Symonds’ referral to Plutarch is centered on the debate about love and the characters that exemplify a pure, passionate relationship seen in the Greek military, which drives his intellectual inquiry and unworldly personal imagination. However, upon reading Plutarch, I also recognize traces of other morals from Plutarch that might have been correlated to Symonds’ life. As stated by Arthur Hugh Clough, “Plutarch is a moralist, not a historian.” Plutarch’s own moral values are made apparent in his Lives, partly reflecting the ideals the Greek society had aspired to. Besides the Life of Pelopidas, Symonds mentions the Life of Solon quite frequently as well. According to Plutarch, Pelopidas, Epaminondas, and Solon share one commonality: they are “no admirers of riches.” Symonds, at a very young age, had also discovered that he “felt no desire for wealth, no mere wish to cut a figure in society,” In this light, it is Symonds’ whole nature, or at least some nature more than mere sexual orientation, that resonates with the essential virtues of the Greek heroes as portrayed by Plutarch. Thus, this observation suggests to me that his indulgence into the ancient Greek history and literature would not be a choice, but a destiny.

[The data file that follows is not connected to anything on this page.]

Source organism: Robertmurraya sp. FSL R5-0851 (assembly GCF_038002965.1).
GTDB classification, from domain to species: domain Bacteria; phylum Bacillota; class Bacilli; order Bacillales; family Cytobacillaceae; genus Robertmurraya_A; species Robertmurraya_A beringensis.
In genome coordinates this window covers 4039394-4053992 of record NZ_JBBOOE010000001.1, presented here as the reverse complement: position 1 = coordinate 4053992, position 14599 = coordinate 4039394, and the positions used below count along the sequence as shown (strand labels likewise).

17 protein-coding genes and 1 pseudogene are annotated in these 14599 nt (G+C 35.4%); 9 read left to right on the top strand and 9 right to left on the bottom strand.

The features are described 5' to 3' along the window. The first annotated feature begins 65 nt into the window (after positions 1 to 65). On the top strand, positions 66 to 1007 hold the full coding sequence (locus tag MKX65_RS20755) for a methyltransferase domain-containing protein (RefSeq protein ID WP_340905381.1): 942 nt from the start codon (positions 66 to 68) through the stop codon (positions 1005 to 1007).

Featured image: Detail from cover of Plutarch’s Lives, trans. John Dryden, rev. Arthur Hugh Clough. Modern Library: 1977.
Sean Brady and John Addington Symonds, “A Problem in Greek Ethics,” essay, in John Addington Symonds (1840-1893) and Homosexuality: a Critical Edition of Sources (Palgrave Macmillan, 2012), pp. 21.
Regis, Amber K. The Memoirs of John Addington Symonds: A Critical Edition. London: Palgrave Macmillan UK , 2016.
Symonds, John Addington, and Horatio F Brown. Letters and Papers of John Addington Symonds. New York: C. Scribner’s Sons, 1923.
Symonds, John Addington. A Problem In Modern Ethics: Being an Inquiry Into the Phenomenon of Sexual Inversion. London, 1896.
Plutarch. “Plutarch’s lives” London, Dent; New York, Dutton [1969-71; vol. 1&2, 1970] Dryden ed., rev. with an introd. by Arthur Hugh Clough.